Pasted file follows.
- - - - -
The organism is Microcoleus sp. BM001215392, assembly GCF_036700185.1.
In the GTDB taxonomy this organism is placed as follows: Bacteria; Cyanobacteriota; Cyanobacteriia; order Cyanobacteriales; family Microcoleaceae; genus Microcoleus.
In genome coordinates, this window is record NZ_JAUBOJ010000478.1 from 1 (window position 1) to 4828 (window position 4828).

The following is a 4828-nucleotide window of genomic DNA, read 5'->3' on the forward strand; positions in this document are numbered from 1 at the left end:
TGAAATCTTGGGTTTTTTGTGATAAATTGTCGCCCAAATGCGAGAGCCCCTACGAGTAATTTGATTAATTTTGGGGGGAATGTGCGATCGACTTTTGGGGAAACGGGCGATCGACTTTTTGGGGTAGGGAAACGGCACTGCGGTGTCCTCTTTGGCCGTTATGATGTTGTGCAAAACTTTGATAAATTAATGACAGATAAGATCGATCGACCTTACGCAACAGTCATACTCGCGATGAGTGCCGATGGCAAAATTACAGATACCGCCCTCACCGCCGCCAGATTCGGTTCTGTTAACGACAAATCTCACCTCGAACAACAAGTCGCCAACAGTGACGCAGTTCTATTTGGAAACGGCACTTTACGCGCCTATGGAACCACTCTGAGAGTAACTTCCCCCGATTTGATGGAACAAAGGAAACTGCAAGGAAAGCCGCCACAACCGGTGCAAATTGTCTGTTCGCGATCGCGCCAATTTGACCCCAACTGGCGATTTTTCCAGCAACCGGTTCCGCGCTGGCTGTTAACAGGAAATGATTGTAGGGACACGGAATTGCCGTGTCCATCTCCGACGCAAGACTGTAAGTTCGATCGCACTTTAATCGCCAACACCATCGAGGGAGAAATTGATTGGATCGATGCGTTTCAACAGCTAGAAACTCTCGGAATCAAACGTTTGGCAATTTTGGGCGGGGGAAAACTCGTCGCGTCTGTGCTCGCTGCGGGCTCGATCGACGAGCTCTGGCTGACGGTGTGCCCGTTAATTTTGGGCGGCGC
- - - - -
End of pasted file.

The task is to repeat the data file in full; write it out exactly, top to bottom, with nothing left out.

The organism is Microcoleus sp. BM001215392, assembly GCF_036700185.1.
In the GTDB taxonomy this organism is placed as follows: Bacteria; Cyanobacteriota; Cyanobacteriia; order Cyanobacteriales; family Microcoleaceae; genus Microcoleus.
In genome coordinates, this window is record NZ_JAUBOJ010000478.1 from 1 (window position 1) to 4828 (window position 4828).

The following is a 4828-nucleotide window of genomic DNA, read 5'->3' on the forward strand; positions in this document are numbered from 1 at the left end:
TGAAATCTTGGGTTTTTTGTGATAAATTGTCGCCCAAATGCGAGAGCCCCTACGAGTAATTTGATTAATTTTGGGGGGAATGTGCGATCGACTTTTGGGGAAACGGGCGATCGACTTTTTGGGGTAGGGAAACGGCACTGCGGTGTCCTCTTTGGCCGTTATGATGTTGTGCAAAACTTTGATAAATTAATGACAGATAAGATCGATCGACCTTACGCAACAGTCATACTCGCGATGAGTGCCGATGGCAAAATTACAGATACCGCCCTCACCGCCGCCAGATTCGGTTCTGTTAACGACAAATCTCACCTCGAACAACAAGTCGCCAACAGTGACGCAGTTCTATTTGGAAACGGCACTTTACGCGCCTATGGAACCACTCTGAGAGTAACTTCCCCCGATTTGATGGAACAAAGGAAACTGCAAGGAAAGCCGCCACAACCGGTGCAAATTGTCTGTTCGCGATCGCGCCAATTTGACCCCAACTGGCGATTTTTCCAGCAACCGGTTCCGCGCTGGCTGTTAACAGGAAATGATTGTAGGGACACGGAATTGCCGTGTCCATCTCCGACGCAAGACTGTAAGTTCGATCGCACTTTAATCGCCAACACCATCGAGGGAGAAATTGATTGGATCGATGCGTTTCAACAGCTAGAAACTCTCGGAATCAAACGTTTGGCAATTTTGGGCGGGGGAAAACTCGTCGCGTCTGTGCTCGCTGCGGGCTCGATCGACGAGCTCTGGCTGACGGTGTGCCCGTTAATTTTGGGCGGCGC